GALES OF NOVEMBER - What creates them during this specific month and why?
Meteorologist Brittney Merlot breaks down the science behind the typical Fall storms that strike, ripping off foliage and creating dangerous waves on the lakes.
To start, you must understand what causes wind in the first place. Winds occur simply because of differences in atmospheric pressure, which are mostly due to temperature fluctuations.
The air temp difference causes the movement of the wind. For example, opening a soda pop with an increased pressure inside... it makes a noise when you crack it open, releasing the pressure. It is essentially going from a higher pressure to a lower pressure area, until it's equal.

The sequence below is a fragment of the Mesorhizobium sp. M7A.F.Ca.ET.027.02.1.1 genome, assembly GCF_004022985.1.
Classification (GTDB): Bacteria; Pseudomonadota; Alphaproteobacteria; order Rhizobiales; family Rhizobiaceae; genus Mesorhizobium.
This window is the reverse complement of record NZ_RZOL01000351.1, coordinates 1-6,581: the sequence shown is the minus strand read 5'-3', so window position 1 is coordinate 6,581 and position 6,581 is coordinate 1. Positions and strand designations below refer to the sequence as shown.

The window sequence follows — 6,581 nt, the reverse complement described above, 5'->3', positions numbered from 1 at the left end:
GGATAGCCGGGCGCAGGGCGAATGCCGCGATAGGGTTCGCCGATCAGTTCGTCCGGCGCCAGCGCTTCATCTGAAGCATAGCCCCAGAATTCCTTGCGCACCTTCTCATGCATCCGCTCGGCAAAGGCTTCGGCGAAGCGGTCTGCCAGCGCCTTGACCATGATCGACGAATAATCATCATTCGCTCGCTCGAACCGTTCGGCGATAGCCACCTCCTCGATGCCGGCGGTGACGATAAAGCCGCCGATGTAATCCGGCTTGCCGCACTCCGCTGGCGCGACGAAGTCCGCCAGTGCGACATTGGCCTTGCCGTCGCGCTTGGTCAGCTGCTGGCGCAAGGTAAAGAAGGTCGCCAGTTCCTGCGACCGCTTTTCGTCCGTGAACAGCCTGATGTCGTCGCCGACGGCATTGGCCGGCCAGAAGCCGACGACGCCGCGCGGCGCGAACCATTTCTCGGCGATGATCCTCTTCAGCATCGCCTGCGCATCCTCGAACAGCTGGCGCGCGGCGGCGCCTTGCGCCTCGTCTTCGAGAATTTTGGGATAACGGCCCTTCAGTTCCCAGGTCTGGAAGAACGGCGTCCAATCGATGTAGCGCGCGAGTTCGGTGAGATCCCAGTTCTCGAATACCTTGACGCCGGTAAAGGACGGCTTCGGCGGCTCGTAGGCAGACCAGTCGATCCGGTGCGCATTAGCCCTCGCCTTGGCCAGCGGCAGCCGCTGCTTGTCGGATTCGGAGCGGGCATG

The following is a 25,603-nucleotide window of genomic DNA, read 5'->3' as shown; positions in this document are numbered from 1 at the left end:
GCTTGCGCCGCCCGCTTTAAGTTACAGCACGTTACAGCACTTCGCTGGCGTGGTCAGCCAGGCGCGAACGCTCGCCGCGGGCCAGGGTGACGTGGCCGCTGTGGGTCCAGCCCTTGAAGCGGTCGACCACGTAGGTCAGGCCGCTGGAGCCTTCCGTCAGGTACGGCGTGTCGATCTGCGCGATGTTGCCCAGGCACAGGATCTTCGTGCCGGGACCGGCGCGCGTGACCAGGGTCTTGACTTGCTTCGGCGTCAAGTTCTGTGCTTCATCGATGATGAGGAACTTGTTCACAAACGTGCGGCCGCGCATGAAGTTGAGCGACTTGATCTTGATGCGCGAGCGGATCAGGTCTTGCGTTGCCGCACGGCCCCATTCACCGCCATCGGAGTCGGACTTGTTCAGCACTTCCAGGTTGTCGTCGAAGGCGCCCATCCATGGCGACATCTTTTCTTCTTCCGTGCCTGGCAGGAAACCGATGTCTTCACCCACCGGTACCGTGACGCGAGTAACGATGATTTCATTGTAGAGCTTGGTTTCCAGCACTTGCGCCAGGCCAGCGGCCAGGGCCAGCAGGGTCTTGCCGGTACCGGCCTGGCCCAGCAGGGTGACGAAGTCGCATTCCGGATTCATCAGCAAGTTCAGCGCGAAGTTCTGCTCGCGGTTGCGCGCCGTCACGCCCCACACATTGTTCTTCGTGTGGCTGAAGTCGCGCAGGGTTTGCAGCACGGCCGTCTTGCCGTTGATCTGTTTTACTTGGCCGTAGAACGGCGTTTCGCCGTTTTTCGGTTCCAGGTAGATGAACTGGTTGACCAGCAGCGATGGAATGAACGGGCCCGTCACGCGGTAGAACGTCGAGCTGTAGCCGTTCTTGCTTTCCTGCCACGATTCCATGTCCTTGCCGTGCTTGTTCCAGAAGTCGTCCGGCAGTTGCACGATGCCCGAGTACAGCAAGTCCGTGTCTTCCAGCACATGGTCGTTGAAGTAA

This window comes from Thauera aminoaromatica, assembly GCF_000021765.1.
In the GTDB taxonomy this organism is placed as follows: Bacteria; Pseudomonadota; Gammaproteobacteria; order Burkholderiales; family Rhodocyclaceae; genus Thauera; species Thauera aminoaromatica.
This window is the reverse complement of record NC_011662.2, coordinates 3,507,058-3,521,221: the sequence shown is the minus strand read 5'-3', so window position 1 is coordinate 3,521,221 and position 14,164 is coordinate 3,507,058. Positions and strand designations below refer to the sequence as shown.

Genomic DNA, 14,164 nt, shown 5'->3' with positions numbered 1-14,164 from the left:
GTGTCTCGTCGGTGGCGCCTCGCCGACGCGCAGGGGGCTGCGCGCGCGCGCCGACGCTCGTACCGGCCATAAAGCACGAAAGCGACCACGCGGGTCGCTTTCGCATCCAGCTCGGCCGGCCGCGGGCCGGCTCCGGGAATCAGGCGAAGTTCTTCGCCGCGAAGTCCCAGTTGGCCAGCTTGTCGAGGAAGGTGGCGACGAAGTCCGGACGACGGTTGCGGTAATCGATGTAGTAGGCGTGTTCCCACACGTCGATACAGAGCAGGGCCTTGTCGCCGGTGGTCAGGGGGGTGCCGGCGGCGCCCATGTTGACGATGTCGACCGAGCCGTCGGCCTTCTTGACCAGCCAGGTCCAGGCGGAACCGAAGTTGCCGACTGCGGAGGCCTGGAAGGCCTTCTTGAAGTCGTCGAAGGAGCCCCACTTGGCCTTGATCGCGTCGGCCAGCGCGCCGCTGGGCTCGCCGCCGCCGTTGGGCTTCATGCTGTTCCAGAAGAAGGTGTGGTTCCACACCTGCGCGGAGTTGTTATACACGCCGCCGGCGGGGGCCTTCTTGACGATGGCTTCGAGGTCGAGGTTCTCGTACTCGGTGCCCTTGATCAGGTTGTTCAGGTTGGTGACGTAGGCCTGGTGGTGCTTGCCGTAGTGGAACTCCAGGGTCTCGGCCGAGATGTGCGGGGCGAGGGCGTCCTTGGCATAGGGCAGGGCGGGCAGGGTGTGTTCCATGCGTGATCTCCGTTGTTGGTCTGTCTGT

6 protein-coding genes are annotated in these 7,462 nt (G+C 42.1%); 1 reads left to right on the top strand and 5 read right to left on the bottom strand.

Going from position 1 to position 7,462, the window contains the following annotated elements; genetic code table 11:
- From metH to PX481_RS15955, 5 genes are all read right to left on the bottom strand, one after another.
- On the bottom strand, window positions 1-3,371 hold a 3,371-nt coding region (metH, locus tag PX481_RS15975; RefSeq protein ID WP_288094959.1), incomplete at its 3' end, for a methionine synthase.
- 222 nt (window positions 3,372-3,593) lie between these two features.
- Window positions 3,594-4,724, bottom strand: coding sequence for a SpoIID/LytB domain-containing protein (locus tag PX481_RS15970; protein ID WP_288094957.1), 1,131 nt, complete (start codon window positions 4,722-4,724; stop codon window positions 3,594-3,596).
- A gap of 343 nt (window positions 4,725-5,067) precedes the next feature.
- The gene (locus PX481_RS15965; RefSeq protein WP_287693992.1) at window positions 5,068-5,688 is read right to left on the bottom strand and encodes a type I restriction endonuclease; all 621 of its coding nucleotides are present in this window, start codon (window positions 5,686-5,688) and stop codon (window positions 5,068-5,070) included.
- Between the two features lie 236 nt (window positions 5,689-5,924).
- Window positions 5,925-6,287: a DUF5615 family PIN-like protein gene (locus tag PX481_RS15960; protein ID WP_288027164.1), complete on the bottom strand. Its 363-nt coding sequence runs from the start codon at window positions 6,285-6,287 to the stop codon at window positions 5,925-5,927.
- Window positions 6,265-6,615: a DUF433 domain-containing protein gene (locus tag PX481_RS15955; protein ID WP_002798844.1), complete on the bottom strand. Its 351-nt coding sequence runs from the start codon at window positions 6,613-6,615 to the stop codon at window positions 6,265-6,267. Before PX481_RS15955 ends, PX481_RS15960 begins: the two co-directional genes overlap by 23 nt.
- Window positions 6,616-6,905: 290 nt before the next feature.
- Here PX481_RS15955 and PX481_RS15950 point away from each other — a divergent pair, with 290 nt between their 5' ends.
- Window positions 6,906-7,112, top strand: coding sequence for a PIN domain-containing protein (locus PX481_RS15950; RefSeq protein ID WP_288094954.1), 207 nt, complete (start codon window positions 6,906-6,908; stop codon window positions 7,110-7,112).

Same happens with the Earth, when a difference in atmospheric pressure exists, air moves from the higher to the lower pressure area, which results in winds of varying speeds.
The two primary driving factors of global-scale wind patterns are the differential heating between the equator and the poles (difference in absorption of solar energy leading to buoyancy forces) and the rotation of the planet.
So what usually happens in Fall? The poles begin to get colder, while the equator stays hot. This is why we typically get blasted with the Gales of November. It's the planet trying to reach an equilibrium state of pressure and temperatures, creating STRONG winds, known as the "Gales of November".